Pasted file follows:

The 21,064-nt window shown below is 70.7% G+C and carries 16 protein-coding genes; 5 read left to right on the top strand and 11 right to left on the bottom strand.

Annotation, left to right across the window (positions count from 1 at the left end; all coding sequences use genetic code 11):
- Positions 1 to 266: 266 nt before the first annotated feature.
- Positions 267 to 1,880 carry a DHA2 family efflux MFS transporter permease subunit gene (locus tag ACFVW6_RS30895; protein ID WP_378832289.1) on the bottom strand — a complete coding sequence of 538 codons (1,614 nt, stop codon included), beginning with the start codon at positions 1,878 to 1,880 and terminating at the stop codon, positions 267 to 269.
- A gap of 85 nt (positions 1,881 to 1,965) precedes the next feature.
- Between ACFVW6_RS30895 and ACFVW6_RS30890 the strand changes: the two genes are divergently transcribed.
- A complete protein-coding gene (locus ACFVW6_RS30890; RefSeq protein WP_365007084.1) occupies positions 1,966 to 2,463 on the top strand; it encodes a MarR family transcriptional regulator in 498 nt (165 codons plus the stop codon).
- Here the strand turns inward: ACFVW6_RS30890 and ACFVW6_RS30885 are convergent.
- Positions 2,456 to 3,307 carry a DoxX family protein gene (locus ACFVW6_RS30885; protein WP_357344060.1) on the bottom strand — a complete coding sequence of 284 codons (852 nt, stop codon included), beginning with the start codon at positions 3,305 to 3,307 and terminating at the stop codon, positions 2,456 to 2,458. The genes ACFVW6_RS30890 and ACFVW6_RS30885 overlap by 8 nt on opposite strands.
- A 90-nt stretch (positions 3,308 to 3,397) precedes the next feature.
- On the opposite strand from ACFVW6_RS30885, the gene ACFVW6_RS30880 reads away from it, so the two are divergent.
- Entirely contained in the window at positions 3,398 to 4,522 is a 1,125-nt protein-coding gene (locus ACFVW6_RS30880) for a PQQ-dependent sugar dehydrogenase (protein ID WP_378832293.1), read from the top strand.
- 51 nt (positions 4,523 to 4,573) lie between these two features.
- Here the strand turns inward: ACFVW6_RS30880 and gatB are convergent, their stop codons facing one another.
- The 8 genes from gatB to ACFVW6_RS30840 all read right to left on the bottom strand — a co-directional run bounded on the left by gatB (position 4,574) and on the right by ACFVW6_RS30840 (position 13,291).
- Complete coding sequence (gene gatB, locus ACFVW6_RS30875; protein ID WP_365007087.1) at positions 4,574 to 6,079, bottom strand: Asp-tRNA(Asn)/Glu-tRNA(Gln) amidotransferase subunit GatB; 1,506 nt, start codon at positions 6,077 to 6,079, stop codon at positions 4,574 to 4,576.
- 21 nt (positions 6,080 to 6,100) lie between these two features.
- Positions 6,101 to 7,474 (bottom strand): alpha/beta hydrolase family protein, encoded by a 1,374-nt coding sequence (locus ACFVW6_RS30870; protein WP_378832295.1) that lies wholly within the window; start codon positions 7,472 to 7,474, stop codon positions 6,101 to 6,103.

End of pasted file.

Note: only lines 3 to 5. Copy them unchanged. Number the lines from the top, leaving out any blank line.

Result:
- Positions 1 to 266: 266 nt before the first annotated feature.
- Positions 267 to 1,880 carry a DHA2 family efflux MFS transporter permease subunit gene (locus tag ACFVW6_RS30895; protein ID WP_378832289.1) on the bottom strand — a complete coding sequence of 538 codons (1,614 nt, stop codon included), beginning with the start codon at positions 1,878 to 1,880 and terminating at the stop codon, positions 267 to 269.
- A gap of 85 nt (positions 1,881 to 1,965) precedes the next feature.